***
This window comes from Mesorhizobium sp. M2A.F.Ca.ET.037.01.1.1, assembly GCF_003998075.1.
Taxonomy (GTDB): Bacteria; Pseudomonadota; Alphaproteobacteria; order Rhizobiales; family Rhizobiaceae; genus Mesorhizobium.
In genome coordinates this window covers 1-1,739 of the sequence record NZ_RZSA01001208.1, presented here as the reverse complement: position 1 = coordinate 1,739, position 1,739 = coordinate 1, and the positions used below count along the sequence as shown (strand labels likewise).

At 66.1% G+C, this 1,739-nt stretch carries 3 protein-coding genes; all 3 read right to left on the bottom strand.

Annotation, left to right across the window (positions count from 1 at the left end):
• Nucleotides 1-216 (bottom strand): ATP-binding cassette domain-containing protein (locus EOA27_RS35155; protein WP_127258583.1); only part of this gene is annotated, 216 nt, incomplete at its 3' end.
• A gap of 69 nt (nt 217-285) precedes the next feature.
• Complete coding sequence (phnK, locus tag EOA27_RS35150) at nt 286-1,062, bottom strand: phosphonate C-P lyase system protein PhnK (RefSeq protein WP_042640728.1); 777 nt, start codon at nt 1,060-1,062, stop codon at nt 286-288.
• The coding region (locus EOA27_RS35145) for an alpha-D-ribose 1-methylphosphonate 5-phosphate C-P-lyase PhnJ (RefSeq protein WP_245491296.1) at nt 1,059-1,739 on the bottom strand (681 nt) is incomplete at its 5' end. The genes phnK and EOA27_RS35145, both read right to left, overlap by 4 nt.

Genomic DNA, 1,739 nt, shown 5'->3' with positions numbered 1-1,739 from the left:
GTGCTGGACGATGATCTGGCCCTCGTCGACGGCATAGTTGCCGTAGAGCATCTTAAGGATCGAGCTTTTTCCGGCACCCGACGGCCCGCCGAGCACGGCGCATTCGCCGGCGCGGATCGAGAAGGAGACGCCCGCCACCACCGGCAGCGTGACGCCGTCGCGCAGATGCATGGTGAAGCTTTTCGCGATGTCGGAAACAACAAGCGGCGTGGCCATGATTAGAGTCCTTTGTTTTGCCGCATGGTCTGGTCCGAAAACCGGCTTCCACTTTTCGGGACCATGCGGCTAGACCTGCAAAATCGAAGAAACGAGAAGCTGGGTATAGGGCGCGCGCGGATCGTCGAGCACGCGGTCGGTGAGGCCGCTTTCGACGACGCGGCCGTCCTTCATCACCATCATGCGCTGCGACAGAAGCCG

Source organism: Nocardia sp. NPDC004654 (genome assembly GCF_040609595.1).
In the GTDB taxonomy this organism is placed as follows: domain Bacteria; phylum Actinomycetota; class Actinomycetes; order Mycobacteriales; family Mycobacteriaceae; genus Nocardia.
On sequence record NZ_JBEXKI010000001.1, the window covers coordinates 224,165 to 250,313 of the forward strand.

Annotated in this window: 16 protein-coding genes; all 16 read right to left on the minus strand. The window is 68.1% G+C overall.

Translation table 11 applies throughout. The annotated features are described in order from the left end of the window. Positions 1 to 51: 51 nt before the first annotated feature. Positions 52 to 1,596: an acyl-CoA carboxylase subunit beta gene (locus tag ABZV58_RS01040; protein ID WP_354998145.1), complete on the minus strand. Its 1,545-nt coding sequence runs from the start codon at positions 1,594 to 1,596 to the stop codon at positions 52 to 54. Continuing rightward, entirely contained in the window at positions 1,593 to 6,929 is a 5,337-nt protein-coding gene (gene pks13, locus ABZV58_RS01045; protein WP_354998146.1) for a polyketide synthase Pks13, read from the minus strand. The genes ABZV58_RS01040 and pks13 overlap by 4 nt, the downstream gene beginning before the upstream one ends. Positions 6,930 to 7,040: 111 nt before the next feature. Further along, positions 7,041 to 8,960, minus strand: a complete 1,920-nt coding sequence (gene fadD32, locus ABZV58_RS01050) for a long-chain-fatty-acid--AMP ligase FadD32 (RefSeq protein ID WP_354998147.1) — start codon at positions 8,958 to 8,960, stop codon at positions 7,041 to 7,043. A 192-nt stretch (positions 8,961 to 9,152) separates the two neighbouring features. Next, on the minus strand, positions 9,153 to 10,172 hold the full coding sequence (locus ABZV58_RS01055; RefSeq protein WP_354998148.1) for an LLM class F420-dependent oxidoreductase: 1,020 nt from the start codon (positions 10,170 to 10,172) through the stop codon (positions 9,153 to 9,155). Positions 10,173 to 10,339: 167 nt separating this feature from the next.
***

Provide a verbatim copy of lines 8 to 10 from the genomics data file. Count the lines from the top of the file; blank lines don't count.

• Complete coding sequence (phnK, locus tag EOA27_RS35150) at nt 286-1,062, bottom strand: phosphonate C-P lyase system protein PhnK (RefSeq protein WP_042640728.1); 777 nt, start codon at nt 1,060-1,062, stop codon at nt 286-288.
• The coding region (locus EOA27_RS35145) for an alpha-D-ribose 1-methylphosphonate 5-phosphate C-P-lyase PhnJ (RefSeq protein WP_245491296.1) at nt 1,059-1,739 on the bottom strand (681 nt) is incomplete at its 5' end. The genes phnK and EOA27_RS35145, both read right to left, overlap by 4 nt.

Genomic DNA, 1,739 nt, shown 5'->3' with positions numbered 1-1,739 from the left: